That is what I started out doing before I became an ASE certified Master Tech and I've been through all kinds. From cheapy blades to expensive to every blade offered on the Snap on truck.:oops::oops::D The one I finally found was the letherman skeletool. I clipped it to my front belt loop so it was front and center when I needed it. It is extremely light and does a little bit of everything. This is just my experience but it's the best tool to keep u from running back and forth to ur tool box for little stuff...... Letherman skeletool....... Trust me:D:D:D:D:D
 

3fifty7

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Dec 24, 2016
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In a tire/mechanic shop you can do all you need with your Recon and the Leatherman of your choice, I usually buy my guys a Rebar.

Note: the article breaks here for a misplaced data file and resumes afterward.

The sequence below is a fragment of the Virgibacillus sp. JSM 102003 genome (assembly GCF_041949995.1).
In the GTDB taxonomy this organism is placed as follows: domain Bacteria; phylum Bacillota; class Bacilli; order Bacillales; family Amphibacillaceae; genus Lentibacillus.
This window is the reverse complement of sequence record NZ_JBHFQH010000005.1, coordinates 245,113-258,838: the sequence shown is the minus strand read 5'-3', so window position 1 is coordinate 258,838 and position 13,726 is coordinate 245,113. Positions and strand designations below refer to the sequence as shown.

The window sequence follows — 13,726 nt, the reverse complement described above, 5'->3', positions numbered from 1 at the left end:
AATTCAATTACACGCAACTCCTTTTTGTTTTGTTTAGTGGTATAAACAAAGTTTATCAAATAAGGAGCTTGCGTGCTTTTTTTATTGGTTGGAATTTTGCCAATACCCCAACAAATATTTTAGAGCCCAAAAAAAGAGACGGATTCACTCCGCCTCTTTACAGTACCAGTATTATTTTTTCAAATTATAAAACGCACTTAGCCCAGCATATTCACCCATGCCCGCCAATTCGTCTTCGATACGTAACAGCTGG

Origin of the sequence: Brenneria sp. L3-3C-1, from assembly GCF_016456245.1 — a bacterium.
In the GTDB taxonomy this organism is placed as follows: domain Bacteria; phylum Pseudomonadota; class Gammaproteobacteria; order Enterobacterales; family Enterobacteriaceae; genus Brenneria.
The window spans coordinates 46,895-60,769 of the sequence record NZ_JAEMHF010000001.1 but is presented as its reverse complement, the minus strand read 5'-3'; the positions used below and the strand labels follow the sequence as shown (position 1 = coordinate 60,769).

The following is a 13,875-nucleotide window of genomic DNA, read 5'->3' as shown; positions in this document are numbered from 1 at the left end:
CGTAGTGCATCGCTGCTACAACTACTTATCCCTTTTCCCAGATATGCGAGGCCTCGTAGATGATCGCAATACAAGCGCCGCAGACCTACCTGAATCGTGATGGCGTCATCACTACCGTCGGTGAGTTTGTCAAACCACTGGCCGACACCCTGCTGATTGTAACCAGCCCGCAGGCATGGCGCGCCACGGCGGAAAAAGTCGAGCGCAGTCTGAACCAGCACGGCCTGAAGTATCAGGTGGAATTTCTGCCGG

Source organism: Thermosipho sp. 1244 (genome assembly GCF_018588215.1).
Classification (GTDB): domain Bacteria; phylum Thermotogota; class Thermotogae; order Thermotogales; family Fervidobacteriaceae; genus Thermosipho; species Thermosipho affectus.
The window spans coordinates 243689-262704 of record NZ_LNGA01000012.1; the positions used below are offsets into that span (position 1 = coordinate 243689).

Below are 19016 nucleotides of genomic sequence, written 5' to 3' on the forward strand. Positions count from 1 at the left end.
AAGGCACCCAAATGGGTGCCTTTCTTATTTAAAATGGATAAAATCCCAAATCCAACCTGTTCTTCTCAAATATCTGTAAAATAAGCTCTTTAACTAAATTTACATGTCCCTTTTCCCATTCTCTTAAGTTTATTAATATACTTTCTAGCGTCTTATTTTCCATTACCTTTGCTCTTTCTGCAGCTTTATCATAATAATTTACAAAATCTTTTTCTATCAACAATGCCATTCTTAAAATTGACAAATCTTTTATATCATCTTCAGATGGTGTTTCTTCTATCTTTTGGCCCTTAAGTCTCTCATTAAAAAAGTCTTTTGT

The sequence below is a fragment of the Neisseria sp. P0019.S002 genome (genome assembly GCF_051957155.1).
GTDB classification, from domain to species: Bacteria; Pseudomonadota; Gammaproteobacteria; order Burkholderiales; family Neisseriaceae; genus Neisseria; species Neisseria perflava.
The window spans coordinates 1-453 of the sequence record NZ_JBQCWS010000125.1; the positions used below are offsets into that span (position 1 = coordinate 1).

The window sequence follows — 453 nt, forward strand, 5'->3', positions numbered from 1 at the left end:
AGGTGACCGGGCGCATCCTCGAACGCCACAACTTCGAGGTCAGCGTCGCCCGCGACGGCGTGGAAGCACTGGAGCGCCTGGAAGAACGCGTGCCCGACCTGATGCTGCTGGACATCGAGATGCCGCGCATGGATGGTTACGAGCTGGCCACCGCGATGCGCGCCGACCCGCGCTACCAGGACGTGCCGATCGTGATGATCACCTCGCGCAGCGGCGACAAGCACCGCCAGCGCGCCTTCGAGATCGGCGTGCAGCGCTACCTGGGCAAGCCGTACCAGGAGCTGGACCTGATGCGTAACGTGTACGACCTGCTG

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Aug 21, 2019
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Your box cutter will probably do 99% percent of what you need it to do, and is easily replaceable if someone decides to borrow it. I never worked in a mechanics shop, but I worked construction and a fair bit of tools were considered to be company property, regardless if you owned them or not. I would not carry something you would worry about someone grabbing and using to pull a staple out with. Someone asking "can I borrow your knife?" might be planning to use it to try and scrape the corrosion off a seized nut.
 

SVTFreak

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Mar 8, 2011